Budget may not really help BJP get big votes, says Vijay Kedia
- Kedia says the direct income support for farmers is too little, but it is still better than nothing.
- It should be seen along with the other benefits being announced.
- As it is, more such benefits will be clubbed in election manifestos by all the political parties close to the election.
In an exclusive interaction with ETMarkets.com, he said the salaried class is 100 per cent honest taxpayers, as they have no way to escape or hide income like any other classes.
Commenting on the tax exemption for the middle class, Kedia said people initially got confused that the basic exemption limit for individual taxpayers has been raised from Rs 2.50 lakh to Rs 5 lakh, but that is not the case.
They have just amended Section 87A and stated that if the net taxable income is up to Rs 5 lakhs after all deductions, only then no tax will be charged. “Else, last year’s rules will apply,” he said.
Apart from the income-tax rebate and Rs 6,000 per annum basic income support to small farmers, the Budget also set a target to have 1 lakh ‘digital villages’.
Kedia says the direct income support for farmers is too little, but it is still better than nothing. “It should be seen along with the other benefits being announced. As it is, more such benefits will be clubbed in election manifestos by all the political parties close to the election,” Kedia said.
Kedia does not think the Budget will be a game changer for the incumbent government. “I don't think it will help the present government get healthy votes in the forthcoming elections,” he said.
From the capital market’s point of view, Kedia says the market’s focus will now shift on the general elections.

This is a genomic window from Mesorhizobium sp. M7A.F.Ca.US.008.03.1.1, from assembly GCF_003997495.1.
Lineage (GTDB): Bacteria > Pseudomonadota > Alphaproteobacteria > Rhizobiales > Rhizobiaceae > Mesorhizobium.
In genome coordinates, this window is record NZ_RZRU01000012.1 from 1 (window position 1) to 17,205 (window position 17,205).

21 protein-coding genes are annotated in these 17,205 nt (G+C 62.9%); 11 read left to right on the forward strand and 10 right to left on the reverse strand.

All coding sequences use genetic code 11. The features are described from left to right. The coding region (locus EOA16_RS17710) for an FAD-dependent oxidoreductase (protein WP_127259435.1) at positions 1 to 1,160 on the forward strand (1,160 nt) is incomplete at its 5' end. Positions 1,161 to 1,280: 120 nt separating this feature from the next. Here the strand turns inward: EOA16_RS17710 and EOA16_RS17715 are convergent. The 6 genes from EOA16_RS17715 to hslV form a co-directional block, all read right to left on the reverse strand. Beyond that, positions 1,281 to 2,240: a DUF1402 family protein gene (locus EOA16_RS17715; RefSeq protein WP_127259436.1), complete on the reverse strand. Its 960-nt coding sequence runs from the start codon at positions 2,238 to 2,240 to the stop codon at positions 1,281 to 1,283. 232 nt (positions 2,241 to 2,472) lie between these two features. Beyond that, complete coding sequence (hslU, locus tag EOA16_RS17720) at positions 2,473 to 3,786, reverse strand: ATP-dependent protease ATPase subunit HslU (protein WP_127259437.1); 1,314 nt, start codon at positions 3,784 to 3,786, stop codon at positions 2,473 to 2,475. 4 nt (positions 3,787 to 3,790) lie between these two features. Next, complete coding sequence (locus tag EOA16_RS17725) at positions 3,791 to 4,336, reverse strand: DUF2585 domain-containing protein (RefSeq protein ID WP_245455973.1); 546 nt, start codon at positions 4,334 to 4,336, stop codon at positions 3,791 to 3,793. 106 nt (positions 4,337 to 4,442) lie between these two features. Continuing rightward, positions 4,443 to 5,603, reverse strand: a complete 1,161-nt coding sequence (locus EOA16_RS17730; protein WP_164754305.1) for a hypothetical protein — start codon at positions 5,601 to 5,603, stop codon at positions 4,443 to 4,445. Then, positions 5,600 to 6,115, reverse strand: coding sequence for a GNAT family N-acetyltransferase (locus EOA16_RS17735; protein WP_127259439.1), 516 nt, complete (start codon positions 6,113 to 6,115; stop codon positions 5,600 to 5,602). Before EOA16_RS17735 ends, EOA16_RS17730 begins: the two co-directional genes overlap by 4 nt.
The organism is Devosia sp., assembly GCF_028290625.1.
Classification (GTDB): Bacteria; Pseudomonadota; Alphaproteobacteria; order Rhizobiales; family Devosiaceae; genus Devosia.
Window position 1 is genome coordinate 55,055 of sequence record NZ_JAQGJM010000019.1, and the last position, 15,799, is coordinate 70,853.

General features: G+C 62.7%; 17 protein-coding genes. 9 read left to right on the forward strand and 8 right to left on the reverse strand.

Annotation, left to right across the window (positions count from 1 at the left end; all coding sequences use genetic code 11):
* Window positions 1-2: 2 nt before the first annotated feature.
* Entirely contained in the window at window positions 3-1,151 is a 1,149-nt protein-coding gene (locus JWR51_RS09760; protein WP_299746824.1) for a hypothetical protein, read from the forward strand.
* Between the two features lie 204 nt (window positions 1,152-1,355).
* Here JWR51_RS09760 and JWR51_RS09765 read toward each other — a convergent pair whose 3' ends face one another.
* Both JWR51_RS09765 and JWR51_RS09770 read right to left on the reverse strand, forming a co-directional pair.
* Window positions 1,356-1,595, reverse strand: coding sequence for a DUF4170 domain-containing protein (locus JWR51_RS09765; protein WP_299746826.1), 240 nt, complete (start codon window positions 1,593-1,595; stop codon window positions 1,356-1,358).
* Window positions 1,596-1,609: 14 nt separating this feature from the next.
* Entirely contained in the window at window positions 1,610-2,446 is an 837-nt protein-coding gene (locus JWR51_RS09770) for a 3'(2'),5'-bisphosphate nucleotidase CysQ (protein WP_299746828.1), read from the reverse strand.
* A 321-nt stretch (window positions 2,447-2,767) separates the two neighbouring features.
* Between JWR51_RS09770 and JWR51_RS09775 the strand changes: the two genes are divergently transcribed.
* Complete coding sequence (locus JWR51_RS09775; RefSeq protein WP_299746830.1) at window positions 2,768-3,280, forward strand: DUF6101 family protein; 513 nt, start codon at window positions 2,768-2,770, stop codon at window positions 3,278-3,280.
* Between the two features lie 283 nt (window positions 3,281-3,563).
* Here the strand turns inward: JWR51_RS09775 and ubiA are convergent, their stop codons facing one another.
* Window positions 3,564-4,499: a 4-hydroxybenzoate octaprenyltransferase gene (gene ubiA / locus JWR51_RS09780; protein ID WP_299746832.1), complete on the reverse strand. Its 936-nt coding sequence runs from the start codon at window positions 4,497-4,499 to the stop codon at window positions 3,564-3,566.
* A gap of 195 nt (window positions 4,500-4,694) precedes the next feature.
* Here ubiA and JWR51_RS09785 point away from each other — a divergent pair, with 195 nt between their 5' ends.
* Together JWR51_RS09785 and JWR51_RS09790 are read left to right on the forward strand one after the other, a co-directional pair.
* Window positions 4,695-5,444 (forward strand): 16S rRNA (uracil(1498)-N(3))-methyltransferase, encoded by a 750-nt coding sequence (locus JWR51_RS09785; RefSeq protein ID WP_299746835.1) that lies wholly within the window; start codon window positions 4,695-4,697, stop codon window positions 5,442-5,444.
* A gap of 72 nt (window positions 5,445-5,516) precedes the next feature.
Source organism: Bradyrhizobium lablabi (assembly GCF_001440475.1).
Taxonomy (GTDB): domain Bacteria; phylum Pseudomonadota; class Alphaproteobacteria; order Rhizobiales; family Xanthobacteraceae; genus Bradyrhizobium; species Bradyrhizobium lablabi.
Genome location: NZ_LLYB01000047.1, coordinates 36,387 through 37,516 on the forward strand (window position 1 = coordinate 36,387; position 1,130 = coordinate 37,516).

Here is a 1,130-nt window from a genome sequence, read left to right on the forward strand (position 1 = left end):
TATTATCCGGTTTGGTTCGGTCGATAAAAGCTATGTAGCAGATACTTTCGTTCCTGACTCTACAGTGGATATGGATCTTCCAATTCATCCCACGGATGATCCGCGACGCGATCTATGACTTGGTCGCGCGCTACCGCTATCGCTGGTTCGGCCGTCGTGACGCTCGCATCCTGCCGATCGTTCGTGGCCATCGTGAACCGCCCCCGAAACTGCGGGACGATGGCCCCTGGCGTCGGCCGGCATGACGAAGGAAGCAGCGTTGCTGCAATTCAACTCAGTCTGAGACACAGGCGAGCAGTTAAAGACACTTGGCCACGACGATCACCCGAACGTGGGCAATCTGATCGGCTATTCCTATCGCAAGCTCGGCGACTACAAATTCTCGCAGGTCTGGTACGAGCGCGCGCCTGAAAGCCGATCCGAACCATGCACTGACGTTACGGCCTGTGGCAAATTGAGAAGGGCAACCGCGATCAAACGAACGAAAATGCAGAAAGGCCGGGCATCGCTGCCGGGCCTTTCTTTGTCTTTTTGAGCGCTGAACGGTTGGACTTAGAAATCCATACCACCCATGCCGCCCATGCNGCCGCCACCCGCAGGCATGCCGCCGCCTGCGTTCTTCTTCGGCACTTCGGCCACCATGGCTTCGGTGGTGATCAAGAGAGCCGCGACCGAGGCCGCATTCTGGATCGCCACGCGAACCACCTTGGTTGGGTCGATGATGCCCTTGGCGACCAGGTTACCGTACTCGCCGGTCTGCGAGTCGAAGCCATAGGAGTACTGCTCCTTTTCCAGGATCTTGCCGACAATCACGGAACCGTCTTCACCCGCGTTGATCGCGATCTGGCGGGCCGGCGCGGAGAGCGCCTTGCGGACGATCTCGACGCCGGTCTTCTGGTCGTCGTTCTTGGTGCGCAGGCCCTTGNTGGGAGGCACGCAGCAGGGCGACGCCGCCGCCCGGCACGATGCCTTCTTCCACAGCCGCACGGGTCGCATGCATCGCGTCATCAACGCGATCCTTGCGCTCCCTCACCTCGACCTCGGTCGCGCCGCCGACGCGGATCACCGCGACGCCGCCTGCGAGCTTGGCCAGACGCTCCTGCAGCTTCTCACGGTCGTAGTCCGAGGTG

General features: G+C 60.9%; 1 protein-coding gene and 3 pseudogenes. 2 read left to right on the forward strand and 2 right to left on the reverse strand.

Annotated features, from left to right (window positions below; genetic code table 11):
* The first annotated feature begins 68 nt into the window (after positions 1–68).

He says the euphoria of 2017 is over and the worst of late 2018 has also ended. “The market is offering a golden opportunity to long-term investors to accumulate quality shares at reasonable valuations. But it is not an all-that-glitters-are-gold kind of market. Investors should be very selective and patient,” he said.
The indices have been holding fort in spite of so many unfavourable news as well as sustained selling by foreign institutional investors. “I don’t mind speculating that index may hit a new high before the general election. However, none of my investments is based on index movement,” he said.
BSE Sensex advanced 212 points, or 0.59 per cent, to 36,469 post Budget, while Nifty gained 62 points, or 0.58 per cent, to 10,893.
Kedia says 90 per cent of midcaps have become bhangaar stocks and advised investors only to pick companies with quality managements.
Kedia said the biggest lesson for new investors from the recent market gyration was to go with a management that is honest, hungry as well as smart.